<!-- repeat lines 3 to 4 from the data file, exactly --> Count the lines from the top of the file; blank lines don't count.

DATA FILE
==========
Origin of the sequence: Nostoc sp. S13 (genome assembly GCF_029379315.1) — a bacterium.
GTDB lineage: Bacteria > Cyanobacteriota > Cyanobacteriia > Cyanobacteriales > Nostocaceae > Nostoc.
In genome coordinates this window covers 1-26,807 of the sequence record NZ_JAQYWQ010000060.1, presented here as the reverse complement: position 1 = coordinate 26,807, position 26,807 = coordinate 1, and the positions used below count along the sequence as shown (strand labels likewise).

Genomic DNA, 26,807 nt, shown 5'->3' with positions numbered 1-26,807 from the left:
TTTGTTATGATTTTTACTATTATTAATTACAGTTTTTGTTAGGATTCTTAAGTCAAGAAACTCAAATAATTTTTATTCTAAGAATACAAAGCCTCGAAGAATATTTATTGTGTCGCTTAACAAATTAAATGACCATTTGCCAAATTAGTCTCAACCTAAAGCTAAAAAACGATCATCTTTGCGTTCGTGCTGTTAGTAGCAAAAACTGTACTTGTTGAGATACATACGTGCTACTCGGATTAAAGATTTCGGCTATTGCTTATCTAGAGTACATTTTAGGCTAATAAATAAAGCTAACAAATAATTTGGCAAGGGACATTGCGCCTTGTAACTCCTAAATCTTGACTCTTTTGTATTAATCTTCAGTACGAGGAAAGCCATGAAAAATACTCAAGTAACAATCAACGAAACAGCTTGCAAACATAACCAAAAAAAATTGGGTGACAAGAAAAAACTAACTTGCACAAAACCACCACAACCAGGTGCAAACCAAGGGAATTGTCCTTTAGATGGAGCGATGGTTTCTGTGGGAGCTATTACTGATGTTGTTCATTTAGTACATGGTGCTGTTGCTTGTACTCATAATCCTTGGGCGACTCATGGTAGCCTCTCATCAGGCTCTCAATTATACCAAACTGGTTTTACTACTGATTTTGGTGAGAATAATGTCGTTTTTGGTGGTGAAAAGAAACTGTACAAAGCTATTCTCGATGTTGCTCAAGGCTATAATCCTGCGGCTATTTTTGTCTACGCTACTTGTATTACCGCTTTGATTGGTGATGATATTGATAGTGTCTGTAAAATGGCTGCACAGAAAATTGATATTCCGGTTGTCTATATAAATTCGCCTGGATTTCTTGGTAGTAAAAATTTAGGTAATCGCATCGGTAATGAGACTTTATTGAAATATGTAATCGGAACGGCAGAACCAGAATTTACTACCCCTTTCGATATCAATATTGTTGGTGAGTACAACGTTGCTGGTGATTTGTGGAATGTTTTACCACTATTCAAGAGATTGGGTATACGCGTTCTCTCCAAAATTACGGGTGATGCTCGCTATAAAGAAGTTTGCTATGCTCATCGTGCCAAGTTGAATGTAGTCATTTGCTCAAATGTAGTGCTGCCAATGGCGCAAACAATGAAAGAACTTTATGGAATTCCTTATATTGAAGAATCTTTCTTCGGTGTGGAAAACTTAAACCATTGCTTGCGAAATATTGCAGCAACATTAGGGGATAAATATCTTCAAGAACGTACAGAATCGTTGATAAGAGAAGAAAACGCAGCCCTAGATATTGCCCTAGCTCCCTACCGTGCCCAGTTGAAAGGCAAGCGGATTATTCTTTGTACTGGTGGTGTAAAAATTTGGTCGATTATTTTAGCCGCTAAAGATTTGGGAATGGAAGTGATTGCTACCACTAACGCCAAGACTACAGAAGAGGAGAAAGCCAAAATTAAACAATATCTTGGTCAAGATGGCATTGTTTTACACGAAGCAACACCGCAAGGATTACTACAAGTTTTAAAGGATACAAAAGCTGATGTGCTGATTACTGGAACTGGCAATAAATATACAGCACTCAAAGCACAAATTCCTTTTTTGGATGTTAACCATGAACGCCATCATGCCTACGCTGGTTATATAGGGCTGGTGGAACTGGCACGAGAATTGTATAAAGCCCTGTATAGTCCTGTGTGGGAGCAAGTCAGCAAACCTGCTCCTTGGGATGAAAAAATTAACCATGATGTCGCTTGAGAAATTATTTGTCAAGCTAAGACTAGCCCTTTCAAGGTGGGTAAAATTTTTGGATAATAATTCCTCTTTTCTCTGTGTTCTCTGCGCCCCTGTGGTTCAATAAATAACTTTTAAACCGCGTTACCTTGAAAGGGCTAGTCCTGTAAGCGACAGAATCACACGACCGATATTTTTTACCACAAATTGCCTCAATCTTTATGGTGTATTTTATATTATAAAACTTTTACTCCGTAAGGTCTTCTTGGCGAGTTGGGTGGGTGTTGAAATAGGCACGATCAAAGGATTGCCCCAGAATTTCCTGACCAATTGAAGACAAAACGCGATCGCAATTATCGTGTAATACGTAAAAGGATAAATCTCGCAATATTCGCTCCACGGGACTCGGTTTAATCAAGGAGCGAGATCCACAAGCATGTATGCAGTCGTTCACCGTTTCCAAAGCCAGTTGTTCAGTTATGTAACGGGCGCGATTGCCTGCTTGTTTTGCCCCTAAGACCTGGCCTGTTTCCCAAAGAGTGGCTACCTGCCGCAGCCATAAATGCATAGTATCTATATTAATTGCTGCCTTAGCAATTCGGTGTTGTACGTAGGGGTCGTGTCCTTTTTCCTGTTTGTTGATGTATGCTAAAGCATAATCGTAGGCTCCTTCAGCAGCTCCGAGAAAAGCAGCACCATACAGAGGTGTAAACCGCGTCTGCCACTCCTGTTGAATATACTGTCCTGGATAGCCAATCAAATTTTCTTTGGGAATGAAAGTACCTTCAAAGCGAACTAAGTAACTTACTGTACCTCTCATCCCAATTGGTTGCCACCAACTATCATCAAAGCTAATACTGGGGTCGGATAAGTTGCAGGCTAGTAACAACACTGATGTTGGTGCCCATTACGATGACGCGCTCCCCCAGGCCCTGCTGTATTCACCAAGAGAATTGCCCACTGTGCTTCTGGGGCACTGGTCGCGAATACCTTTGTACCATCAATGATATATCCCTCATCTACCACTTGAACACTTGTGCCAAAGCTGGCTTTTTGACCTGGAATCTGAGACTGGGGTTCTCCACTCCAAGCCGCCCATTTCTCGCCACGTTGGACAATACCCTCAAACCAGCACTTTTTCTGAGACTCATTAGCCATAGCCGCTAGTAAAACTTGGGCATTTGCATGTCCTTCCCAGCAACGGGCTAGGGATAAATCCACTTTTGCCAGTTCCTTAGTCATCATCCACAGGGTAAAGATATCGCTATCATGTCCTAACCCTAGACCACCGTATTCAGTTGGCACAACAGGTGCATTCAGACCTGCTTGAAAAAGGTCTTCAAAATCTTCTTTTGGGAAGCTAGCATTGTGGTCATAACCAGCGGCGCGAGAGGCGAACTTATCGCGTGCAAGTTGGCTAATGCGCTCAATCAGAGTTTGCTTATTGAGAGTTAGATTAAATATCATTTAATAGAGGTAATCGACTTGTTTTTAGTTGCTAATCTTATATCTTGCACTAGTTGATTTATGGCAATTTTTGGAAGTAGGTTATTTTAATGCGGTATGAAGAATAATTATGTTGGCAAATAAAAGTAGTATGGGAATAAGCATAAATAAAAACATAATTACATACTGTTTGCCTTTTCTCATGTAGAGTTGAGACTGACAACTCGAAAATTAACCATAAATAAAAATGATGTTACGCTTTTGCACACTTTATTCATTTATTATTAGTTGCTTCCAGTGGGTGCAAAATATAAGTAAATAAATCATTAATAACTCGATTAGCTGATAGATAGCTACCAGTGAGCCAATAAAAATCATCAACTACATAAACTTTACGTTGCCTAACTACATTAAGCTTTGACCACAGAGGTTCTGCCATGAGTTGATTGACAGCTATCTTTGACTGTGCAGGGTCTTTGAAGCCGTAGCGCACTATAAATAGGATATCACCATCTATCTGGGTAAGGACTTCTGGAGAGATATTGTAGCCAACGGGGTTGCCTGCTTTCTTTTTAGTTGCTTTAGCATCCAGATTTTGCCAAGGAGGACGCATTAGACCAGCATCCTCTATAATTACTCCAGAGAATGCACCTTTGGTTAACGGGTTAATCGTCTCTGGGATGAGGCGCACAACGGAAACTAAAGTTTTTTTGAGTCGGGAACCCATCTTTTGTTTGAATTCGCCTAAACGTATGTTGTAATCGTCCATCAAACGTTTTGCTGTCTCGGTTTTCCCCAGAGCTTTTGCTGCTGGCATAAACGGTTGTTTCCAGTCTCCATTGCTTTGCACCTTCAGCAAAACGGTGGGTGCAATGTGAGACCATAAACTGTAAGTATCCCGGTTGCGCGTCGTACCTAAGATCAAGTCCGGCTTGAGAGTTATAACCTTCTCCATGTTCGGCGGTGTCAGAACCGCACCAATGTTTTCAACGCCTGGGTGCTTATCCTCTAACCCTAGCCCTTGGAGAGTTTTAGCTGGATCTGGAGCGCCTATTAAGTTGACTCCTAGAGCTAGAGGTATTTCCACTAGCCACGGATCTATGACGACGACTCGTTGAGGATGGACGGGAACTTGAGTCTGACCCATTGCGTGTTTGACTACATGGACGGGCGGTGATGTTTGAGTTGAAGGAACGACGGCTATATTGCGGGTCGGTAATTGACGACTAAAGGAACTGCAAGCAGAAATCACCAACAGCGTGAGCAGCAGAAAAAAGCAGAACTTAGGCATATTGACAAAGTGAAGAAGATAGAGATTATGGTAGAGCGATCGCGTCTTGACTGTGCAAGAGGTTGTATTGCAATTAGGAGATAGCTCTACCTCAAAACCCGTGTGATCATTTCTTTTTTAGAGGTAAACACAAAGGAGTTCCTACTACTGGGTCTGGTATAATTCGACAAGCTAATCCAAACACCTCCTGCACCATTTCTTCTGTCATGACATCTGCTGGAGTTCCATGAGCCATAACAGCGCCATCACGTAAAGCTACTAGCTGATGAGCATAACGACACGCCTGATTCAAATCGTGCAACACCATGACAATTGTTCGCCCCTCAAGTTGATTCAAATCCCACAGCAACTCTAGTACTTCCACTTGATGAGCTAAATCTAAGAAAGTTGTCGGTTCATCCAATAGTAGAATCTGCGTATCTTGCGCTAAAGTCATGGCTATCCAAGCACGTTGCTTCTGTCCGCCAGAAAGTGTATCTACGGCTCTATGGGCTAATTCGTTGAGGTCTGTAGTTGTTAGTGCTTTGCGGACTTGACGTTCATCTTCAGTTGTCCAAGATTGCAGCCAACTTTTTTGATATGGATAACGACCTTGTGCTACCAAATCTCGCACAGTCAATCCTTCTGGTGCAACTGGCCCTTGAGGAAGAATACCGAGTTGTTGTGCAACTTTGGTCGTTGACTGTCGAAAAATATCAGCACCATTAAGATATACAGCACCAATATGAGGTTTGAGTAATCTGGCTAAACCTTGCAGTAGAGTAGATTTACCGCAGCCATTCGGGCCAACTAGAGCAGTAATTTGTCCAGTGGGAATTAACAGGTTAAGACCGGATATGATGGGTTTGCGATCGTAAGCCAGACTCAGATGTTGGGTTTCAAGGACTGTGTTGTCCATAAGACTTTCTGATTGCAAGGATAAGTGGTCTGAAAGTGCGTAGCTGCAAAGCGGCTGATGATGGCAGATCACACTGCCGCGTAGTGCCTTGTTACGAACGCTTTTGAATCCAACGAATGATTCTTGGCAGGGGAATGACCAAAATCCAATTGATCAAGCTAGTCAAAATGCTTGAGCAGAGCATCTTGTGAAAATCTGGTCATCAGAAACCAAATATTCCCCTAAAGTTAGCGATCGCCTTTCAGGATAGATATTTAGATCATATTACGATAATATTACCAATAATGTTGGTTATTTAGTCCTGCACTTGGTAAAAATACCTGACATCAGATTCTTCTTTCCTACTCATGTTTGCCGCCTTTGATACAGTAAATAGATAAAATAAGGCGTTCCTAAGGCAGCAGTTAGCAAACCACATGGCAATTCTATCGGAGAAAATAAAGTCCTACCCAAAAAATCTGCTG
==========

In genome coordinates this window covers 1-26,807 of the sequence record NZ_JAQYWQ010000060.1, presented here as the reverse complement: position 1 = coordinate 26,807, position 26,807 = coordinate 1, and the positions used below count along the sequence as shown (strand labels likewise).

Genomic DNA, 26,807 nt, shown 5'->3' with positions numbered 1-26,807 from the left: